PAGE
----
Dmytro, 16

Village: Tsarychanka

Dmytro is involved with his community and has a supportive circle of friends.  He and his friends volunteer together, they are industrious, and have big hopes for their future.  They love their village and are proud to show it off to visitors.  Their village is humble, yet picturesque, and has a decent size population of young adults, too.

Dmytro told me about his cousin, also called Dmytro.  His cousin is quite the footballer and was close to playing professionally.  “I can tell you, he lived football.”  But in 2014, his life took a huge turn when Russia invaded and occupied Crimea, illegally annexing the Peninsula.  (Note: Crimea is Ukraine.)


Dmytro said his cousin is, “Super patriot of the Motherland,” and knew before he turned 18 that he was going to enlist in the military.  He started with an anti-terrorist organization in Donetsk region.  Now Dmytro is 27 and has been fighting in the War since 2022.  “Our family really misses him and we have not seen him much since the full War started.”  


The common theme with the young people is they miss the presence of their loved ones- not things or what they did, but merely having them around.  This is poignant in the way of how quickly these young adults have had to mature.  Dmytro said the War is the main topic of conversation every day with his friends and family and he would never want anyone to have to feel like they do with having a family member fighting in the War.  “To me,” he said, “It’s like I don’t know…daily thoughts of not knowing if my cousin is alive.”


Ilya, 15

Village: Novosofievka

Ilya has a kind group of friends who also volunteer and are happy to help their community any way they can.  Schooling is challenging because they are closer to the Front line in Southeast Ukraine and they must do home schooling, which further adds to feelings of isolation.  Sports teams are important to these kids, too.  Many villages have struggled since the full War started.  These areas of Ukraine were economically disadvantaged before the War and the War has only taken opportunities away.  It is an unnerving feeling when one visits villages and the population is mostly women, children, and elderly.  With the case being most of the men are away fighting in the War.  Ilya shared about his Uncle’s brother who was a factory security guard before the War and is now a soldier.  “I really miss him and wish the Victory would come sooner.”  But Ilya is confident in the Victory and talks about it with his friends.  “Ukraine will overcome,” he says.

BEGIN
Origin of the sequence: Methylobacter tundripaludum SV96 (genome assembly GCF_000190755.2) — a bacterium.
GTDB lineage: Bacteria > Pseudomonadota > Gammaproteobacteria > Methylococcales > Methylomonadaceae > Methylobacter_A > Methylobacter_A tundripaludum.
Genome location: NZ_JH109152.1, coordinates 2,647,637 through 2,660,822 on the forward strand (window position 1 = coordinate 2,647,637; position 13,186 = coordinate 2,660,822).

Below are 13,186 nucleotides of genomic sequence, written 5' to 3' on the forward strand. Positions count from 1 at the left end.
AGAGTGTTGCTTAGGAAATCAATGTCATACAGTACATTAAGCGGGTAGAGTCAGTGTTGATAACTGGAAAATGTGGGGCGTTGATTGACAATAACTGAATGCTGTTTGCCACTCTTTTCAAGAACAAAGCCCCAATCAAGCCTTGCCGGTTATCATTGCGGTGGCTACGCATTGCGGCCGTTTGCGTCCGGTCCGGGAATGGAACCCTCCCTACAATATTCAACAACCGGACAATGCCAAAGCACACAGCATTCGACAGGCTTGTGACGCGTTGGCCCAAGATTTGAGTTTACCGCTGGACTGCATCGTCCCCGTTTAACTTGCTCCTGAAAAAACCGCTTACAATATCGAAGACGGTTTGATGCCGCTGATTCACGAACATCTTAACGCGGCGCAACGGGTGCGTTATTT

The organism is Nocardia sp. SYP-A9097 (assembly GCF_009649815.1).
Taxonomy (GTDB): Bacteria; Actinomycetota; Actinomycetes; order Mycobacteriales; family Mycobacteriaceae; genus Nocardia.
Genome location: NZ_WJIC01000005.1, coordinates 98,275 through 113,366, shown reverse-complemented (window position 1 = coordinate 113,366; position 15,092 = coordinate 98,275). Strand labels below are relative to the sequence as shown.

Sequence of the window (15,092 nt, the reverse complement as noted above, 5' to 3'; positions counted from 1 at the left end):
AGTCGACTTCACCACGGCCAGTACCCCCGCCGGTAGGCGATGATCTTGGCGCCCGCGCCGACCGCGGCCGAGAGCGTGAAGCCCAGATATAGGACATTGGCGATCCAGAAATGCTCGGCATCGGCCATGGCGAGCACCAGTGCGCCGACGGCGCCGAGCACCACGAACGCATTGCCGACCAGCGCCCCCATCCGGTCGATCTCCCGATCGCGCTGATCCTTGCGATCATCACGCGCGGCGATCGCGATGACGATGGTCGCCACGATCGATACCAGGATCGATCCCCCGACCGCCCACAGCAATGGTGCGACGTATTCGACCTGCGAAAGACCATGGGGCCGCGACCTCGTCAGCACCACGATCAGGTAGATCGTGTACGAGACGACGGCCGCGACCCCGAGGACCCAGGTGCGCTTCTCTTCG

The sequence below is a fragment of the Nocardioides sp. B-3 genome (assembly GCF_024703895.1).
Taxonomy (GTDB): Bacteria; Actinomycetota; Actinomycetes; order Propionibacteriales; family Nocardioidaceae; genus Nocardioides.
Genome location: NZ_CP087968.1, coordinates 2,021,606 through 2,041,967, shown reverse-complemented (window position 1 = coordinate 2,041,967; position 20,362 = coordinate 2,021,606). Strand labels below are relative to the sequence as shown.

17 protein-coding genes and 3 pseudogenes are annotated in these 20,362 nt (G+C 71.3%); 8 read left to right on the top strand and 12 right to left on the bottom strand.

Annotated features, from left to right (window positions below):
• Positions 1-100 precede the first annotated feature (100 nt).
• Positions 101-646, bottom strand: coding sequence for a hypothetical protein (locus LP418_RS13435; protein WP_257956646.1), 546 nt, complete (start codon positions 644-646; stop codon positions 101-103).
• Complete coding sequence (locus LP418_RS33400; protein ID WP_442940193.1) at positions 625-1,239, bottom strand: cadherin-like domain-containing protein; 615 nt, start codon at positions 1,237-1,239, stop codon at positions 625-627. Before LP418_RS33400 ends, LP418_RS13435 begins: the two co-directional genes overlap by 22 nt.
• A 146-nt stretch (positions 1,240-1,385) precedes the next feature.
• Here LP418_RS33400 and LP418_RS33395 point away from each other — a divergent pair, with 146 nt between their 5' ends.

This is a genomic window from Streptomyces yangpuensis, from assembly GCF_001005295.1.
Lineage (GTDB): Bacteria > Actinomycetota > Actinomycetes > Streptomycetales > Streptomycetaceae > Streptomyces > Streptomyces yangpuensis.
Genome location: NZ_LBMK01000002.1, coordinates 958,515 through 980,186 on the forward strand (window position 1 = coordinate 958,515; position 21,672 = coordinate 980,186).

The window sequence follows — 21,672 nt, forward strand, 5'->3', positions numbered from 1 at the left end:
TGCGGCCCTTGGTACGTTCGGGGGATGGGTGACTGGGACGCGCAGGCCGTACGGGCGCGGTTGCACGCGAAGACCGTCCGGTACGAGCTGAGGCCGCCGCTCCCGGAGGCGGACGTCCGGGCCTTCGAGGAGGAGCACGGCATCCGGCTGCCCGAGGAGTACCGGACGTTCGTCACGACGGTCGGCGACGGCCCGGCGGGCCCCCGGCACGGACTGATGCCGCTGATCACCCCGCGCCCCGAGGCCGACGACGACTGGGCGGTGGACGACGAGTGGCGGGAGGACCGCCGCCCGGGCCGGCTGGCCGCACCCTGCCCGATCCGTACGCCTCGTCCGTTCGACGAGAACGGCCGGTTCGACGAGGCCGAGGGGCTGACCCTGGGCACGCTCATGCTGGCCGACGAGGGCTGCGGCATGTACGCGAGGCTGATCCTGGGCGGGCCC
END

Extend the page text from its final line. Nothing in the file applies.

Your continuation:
The young people will also carry the scars of this War even though they aren’t fighting.  In addition to having all the regular stressors of adolescence, their thoughts and conversations are also about War and death.  They know about the different types of weapons, and they pay close attention to the news.  During my volunteer time, I met students who lived through occupation, then having their village liberated, and they explained how they learned to make Molotov cocktails in school and where to throw them at Russian tanks. 


Besides their loved ones being away, it’s the constant unknowing which weighs heavy on their young minds. In addition to worrying, these young people are incredibly hopeful and resilient, too.  In a lot of ways, life is on hold as they wait but simultaneously it moves forward as they try to focus on normal teenager stuff, like school, sports, and having fun.  Because in this existential battle that Ukraine is fighting, the people who are in combat, know what they are fighting for, and that is for Ukraine’s next generations to be independent and free.


References

コメント


bottom of page